daguerreotype

noun
da·​guerre·​o·​type | \ də-ˈger-ō-ˌtīp How to pronounce daguerreotype (audio) , -ˈger-ə-; -ˈge-rō-, -rə- also də-ˈger-ē-ō-ˌtīp, -ˈger-ē- \

Definition of daguerreotype

: an early photograph produced on a silver or a silver-covered copper plate also : the process of producing such photographs

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Other Words from daguerreotype

daguerreotype transitive verb
daguerreotypist \ də-​ˈger-​ō-​ˌtī-​pist How to pronounce daguerreotype (audio) , -​ˈger-​ə-​ ; -​ˈge-​rō-​ , -​rə-​ also  də-​ˈger-​ē-​ō-​ˌtī-​ , -​ˈger-​ē-​ \ noun
daguerreotypy \ də-​ˈger-​ō-​ˌtī-​pē How to pronounce daguerreotype (audio) , -​ˈger-​ə-​ ; -​ˈge-​rō-​ , -​rə-​ also  də-​ˈger-​ē-​ō-​ˌtī-​ , -​ˈger-​ē-​ \ noun

Examples of daguerreotype in a Sentence

Recent Examples on the Web The end of a race routinely features skiers sprawled in the snow just across the finish line, chests heaving—the scene looks less like a sporting event than a daguerreotype of a battlefield. Bill Mckibben, The New Yorker, "The Cross-Country Skier Jessie Diggins Makes History in a Year of COVID-19 and Climate Change," 12 Mar. 2021 Working with the America Colonization Society in the late 1850s, a Black photographer named Augustus Washington captured portraits of Liberia’s emigrants, including a daguerreotype of Hanson. Brian Gordon, USA TODAY, "Fact check: Barack Obama, not John Hanson, was the first Black U.S. president," 1 Apr. 2014 In the 1850s, a daguerreotype cost 25 to 50 cents for a tiny photograph and $2 for a medium-sized portrait. Karina Bland, The Arizona Republic, "Don’t say 'cheese': Why people never seemed to smile in old photographs," 27 Sep. 2020 Your photograph is a daguerreotype, an example of the first commercially photographic process, and dates from the 1850s. oregonlive, "Gallery sign, daguerreotype have special places in history," 2 Oct. 2020 Slowly the era is pieced together in lavish detail, through histories of the daguerreotype and reconstructions of the daily lives of the subjects. Parul Sehgal, New York Times, "The First Photos of Enslaved People Raise Many Questions About the Ethics of Viewing," 29 Sep. 2020 His partner Louis Daguerre refined the chemistry and in 1839 introduced the daguerreotype, with an exposure time of 15 minutes. Karina Bland, The Arizona Republic, "Don’t say 'cheese': Why people never seemed to smile in old photographs," 27 Sep. 2020 The restoration of the cathedral began a few years after the invention of the daguerreotype in 1839, and the images are some of the earliest ever taken of Paris. Elaine Sciolino, Smithsonian Magazine, "The Notre-Dame Crypt Reopens for the First Time Since the Fire," 9 Sep. 2020 Celebrating the 50th anniversary of the Apollo 11 mission in 2019, this beautiful book honors the rich history of moon photography from rarely seen early daguerreotypes to contemporary art. Robert Frank, National Geographic, "THE BEST OF NATIONAL GEOGRAPHIC DELIVERED TO YOUR INBOX," 24 Apr. 2020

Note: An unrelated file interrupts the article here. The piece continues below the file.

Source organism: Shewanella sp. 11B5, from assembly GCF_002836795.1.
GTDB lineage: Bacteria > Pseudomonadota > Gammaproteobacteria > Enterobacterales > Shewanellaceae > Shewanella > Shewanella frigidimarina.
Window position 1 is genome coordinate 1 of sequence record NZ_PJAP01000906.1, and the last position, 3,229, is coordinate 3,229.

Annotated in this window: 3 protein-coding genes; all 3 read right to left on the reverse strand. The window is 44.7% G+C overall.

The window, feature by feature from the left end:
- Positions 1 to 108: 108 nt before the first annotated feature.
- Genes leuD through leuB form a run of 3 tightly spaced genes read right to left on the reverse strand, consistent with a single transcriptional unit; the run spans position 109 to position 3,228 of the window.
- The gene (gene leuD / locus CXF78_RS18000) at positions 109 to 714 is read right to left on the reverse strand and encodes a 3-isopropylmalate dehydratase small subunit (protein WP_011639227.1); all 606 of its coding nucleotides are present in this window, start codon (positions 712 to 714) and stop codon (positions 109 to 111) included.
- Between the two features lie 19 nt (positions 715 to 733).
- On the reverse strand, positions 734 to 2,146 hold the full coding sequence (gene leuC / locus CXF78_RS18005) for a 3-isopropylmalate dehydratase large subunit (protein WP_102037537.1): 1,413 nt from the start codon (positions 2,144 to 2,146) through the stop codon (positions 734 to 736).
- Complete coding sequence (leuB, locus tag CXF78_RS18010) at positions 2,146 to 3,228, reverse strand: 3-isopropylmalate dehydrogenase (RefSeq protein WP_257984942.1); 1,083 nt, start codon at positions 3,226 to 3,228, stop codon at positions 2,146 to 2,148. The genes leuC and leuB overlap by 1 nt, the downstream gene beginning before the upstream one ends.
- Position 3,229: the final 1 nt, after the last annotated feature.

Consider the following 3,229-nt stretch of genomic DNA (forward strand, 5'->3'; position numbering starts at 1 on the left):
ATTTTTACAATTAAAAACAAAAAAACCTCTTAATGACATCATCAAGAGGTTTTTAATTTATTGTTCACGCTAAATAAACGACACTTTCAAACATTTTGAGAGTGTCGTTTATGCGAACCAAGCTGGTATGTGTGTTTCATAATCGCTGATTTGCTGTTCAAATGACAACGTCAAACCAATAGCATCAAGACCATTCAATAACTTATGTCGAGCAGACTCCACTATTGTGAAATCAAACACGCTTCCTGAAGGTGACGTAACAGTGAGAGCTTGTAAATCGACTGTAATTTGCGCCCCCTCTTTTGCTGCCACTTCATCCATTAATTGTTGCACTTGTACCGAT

These example sentences are selected automatically from various online news sources to reflect current usage of the word 'daguerreotype.' Views expressed in the examples do not represent the opinion of Merriam-Webster or its editors. Send us feedback.

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First Known Use of daguerreotype

1839, in the meaning defined above

History and Etymology for daguerreotype

French daguerréotype, from L. J. M. Daguerre + French -o- + type

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Time Traveler for daguerreotype

Time Traveler

The first known use of daguerreotype was in 1839

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Statistics for daguerreotype

Last Updated

21 Mar 2021

Cite this Entry

“Daguerreotype.” Merriam-Webster.com Dictionary, Merriam-Webster, https://www.merriam-webster.com/dictionary/daguerreotype. Accessed 12 May. 2021.

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More Definitions for daguerreotype

daguerreotype

noun

English Language Learners Definition of daguerreotype

: an old type of photograph that was made on a piece of silver or a piece of copper covered in silver

More from Merriam-Webster on daguerreotype

Thesaurus: All synonyms and antonyms for daguerreotype

Britannica.com: Encyclopedia article about daguerreotype

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